Thursday, January 26, 2012

South Burlington, Vermont - In Memoriam

I lost an old friend today, January 12, 2012. We first met some thirty years ago. Even then, the age, and stature of my new friend was humbling. To have lived so many years, some good years with deep growth, some slow growing years, is to demonstrate patience, perseverance and strength, with maybe a little bit of luck.

My friend and many like my friend, stand tall in all kinds of weather, suffering insults and offenses in stride. It is enough my friend once proclaimed, to offer others shelter, a breath of fresh air, or simply a place under which to rest and contemplate.

Offspring, to countless to name, have spread about, many taking root in the community offering the same generous health benefits as did my friend. I hope they may have as many years to filter for us, what is most precious, as is in their nature to do.

Walking brings me pleasure for many reasons. One is to meet friends along the way. Stand in their shadow. Place a hand upon them in quiet respect and honor. Absorb the unspoken wisdom the oldest have gathered and freely share. I will miss my old friend when I pass by what will now be a gaping absence – a space that now seems more open but at the same time exposed.

Mortality confronts us mainly upon the death of a loved one. However, I also contemplated my finite existence in the presence of this elder whose way of communicating was through silence. Whose stillness arrested time and allowed me to think of what my time means to me.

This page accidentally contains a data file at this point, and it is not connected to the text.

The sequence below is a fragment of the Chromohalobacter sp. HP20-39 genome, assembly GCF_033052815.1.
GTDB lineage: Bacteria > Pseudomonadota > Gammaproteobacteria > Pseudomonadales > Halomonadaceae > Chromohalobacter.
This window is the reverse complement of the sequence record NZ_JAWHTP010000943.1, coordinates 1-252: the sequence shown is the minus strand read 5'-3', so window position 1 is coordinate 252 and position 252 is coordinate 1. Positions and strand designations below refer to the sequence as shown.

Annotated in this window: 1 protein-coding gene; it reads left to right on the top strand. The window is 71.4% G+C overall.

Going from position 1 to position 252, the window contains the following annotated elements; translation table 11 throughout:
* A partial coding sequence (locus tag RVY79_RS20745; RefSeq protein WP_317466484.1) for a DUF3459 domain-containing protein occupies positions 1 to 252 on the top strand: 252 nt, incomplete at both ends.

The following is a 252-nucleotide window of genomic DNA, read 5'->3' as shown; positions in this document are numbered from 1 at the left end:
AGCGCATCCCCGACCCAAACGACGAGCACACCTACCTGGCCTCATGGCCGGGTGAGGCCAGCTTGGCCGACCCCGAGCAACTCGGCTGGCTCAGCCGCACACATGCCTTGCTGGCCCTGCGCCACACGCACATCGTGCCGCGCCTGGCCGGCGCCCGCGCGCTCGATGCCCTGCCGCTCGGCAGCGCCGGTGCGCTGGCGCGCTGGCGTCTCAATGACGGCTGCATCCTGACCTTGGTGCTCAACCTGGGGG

In honor of my solid Oak friend whose roots reached out along Kirby road for more than a century, I offer this quote in remembrance as well as a reminder of the giving spirit of this gentle giant whom I wish to emulate. "The true meaning of life is to plant trees, under whose shade you do not expect to sit” Nelson Henderson.

 I already miss your stillness and silence. Your majestic towering outreach touched my soul. I promise to cultivate more like you for those that will follow me.

               Help keep your community Green, plant a tree.

Pledge to be a friend of the environment and help the Lorax                                      @                                                               Select 'post office' tab.

                                                                                         Rest in Peace my old friend.
“The Native American Tree of Life – For many Native American people, all living and growing creatures are members of one family. The trees, the animals, and human beings are “all my relations.” Each has its own wisdom, and tribal council meetings frequently took place under a great and ancient tree, hoping to harmonize with the earth’s innate wisdom” Source/Author unknown.   

The Unlikely Roads That Lead Us Back to Ourselves: Eve Ensler on How a Tree Saved Her Life

Other personal stories and folktale postings: